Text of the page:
COP 5725 Principles of Database Management Systems [Spring 2015]


The homepage is always under construction. Check the course description and syllabus below to decide if this course suits you. 

[January 12th, 2015]  Course materials (lecture notes, references and assignments) will be posted in Moodle.

[January 12th, 2015]  Notes on the class

  • No late homeworks will be accepted, and no make-up for the midterm and final examinations will be given.
  • All online students must come on Campus to take midterm and final examinations.
  • Each student should complete his/her homework and project assignments independently.
  • Online students should watch all the lecture videos.
  • Academic misconduct will not be tolerated by the University, nor will it be tolerated in the classroom.


Dr. Tao Li, Professor
School of Computing and Information Sciences
Florida International University

Office: ECS 365
Email: taoli AT
Office Hours: Tuesday and Thursday 2:30pm-4:00pm or by appointment



Meeting Time and Location

Online.  Wednesday/Saturday

Course Description

This course is intended to give students a solid background in database management systems, particularly relational database management systems. Such systems will be examined from two perspectives: that of a database system user, and that of a database system implementor. First, we will look at the basic structure and capabilities of a database system, and we will examine the process of designing a database and using a database system. Second, we will look inside a database system to see how it is implemented. 

This is a graduate level course that introduces the principles of database management systems. After the students successfully finish this course, they should have a better understanding on different aspects of a database management system. They should also be familiar with relational model, SQL, storage and indexing, query evaluation, transaction management, and some selected topics.

Tentative Course Topics (Subject to revision)

  • Database Design
  • Relational Model
  • Relational Algebra and Calculus
  • SQL
  • Indexing and Storage
  • Query Evaluation and Optimization

Tentative Lecture Schedule

[January 12th, 2015]  Course materials (lecture notes, references and assignments) will be posted in Moodle.

Date Topic References Assignment
1/14/2015 General Introduction Chapter 1 Read Chapter 1
1/17/2015 DBMS Introduction and Database Design
  1. Chapter 2
  2. Introduction to Database Management Systems by Philip Greenspun
1. Read the References
2. Written Exercies: 1.4, 1.6 and 1.9  (This homework will not be collected or graded.  You are strongly encouraged to carefully do every assigned problem on your own.)   
1/21/2015 The Database Design Chapter 2  
1/24/2015 The Database Design II
  1. Chapter 2
  2. Quiz 1
1. Written Exercises: Exercise 2.4, 2.6, 2.7   (You are requried to type up your solution).  
1/31/2015 The Relational Model Chapter 3 Written Exercises: Exercise 3.8, 3.14, and 3.15
2/4/2015  The Relational Model II Chapter 3  
2/7/2015 Relational Algebra & Calculus Chapter 4  
2/11/2015 Relational Algebra & Calculus II Chapter 4  
2/14/2015 Relational Calculus Chapter 4  
2/18/2015 Overview of Final Projects in Fall 2012    
2/21/2015 SQL I Chapter 5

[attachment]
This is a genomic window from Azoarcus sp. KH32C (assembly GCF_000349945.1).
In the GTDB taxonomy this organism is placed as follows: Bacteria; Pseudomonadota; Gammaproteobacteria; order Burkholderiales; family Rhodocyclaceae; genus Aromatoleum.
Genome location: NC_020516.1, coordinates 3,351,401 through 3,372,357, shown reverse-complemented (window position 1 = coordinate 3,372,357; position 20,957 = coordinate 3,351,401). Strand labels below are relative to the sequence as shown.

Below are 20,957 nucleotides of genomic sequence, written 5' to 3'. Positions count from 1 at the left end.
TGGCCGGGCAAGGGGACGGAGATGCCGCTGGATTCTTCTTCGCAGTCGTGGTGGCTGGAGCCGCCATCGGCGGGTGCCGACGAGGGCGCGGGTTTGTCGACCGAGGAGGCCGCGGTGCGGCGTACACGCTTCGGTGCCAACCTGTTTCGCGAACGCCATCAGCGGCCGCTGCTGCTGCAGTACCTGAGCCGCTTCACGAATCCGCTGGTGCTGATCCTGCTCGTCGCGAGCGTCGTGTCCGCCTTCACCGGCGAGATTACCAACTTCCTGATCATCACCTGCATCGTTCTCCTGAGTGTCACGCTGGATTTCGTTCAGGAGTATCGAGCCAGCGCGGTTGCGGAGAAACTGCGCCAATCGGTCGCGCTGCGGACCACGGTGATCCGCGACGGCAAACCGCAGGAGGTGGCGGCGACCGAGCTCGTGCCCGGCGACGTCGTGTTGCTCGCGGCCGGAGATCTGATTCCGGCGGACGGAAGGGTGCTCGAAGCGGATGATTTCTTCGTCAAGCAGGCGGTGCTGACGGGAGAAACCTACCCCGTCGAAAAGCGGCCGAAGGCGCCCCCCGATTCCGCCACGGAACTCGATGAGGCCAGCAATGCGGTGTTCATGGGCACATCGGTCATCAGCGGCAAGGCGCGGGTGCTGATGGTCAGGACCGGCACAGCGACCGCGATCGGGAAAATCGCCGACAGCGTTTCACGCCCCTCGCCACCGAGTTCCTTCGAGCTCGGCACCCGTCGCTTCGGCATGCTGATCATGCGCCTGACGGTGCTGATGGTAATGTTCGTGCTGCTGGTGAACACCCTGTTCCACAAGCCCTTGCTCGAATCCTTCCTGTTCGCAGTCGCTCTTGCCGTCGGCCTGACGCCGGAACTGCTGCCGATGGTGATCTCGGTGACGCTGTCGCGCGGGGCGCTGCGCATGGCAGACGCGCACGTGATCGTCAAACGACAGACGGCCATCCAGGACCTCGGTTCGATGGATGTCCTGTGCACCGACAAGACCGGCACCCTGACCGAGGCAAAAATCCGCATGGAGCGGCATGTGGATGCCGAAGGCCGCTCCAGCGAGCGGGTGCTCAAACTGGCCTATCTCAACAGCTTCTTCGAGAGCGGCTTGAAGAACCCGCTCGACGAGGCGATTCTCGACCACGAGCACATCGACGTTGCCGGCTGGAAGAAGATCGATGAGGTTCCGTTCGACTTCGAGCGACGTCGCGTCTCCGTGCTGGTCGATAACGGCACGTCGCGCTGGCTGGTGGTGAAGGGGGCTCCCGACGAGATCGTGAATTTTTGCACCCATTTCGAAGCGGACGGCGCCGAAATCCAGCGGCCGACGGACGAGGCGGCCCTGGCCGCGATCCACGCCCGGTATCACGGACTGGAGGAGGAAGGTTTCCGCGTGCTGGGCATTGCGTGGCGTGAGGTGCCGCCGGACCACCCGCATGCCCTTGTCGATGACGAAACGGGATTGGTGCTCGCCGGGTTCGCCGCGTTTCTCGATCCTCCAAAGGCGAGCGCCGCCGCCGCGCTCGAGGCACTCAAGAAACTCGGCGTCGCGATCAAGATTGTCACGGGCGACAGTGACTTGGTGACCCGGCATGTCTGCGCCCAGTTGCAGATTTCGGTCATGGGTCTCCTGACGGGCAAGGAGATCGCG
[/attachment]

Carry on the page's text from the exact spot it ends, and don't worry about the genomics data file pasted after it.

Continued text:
2/25/2015 SQL II Chapter 5  
2/28/2015 SQL III and Database Normalization Chpater 5 and Chapter 19  
3/4/2015 Database Normalization Chapter 19  
3/7/2015 Database Normalization Chapter 19  
3/11/2015 Database Normalization Capter 19
3/15/2015 Database Normalization Chapter 19
3/18/2015 Midterm Overview (Video)
3/21/2015 Midterm Exam    
3/25/2015 Overview of Storage and Indexing Chapter 8  
3/28/2015 Overview of Storage and Indexing Chapter 8  
4/1/2015 Overview of Storage and Indexing / Storing Data Chapter 8 / Chapter 9
4/4/2015 Storing Data Chapter 9
4/8/2015 Tree-based Indexing Chapter 10
4/11/2015 Hash-based Indexing Chapter 11  
4/15/2015 Hash-based Indexing Chapter 11  
4/18/2015 Query Evaluation Chapter 12  
4/22/2015 Query Evaluation Chapter 12  
5/2/2015 Final Exam    



COP4540. Basically students are expected to have a computer science/systems background that includes basic data structures and to be comfortable programming in C/C++. Students will be expected to learn to use computing tools independently.

Format and Grading

The course assignments include homeworks and implementation projects. The homeworks are mainly used to test conceptual knowledge and to help you in the exams, while the projects will focus on practical skills and what it takes to implement a DBMS.  The final grades will be calculated as follows:

Midterm Exam 30%
Final Exam 30%
Final Project 25%
Homework Assignments 15%

Policies on Assignments and Exams

All project deliverables and assignments should be submitted before midnight on the due date. The only excuse for missing an exam is verifiable cases of illness and emergencies and religious holidays. Please check the dates for exams and inform me at the earliest of any conflict due to the above-mentioned reasons.

Textbooks and References


  • Raghu Ramakrishnan and Johannes Gehrke. Database Management Systems. Third Edition, McGraw Hill, 2003. ISBN: 0-07-246563-8. Links to Textbook Homepage .


  • Ramez Elmasri and Shamkant B. Navathe.  Fundamentals of Database Systems. Sixth Edition, Addison-Wesley, 2010. ISBN 0-321-12226-7.
  • Abraham Silberschatz, Henry F. Korth and S. Sudarshan. Database System Concepts . Sixth Edition. McGraw Hill, 2010. 

Other Resources

Code of Academic Integrity:

University Policies:

For academic misconduct, sexual harassment, religious holydays, and information on services for students with disabilities, see :

2015 Tao Li. All rights reserved. last Updated: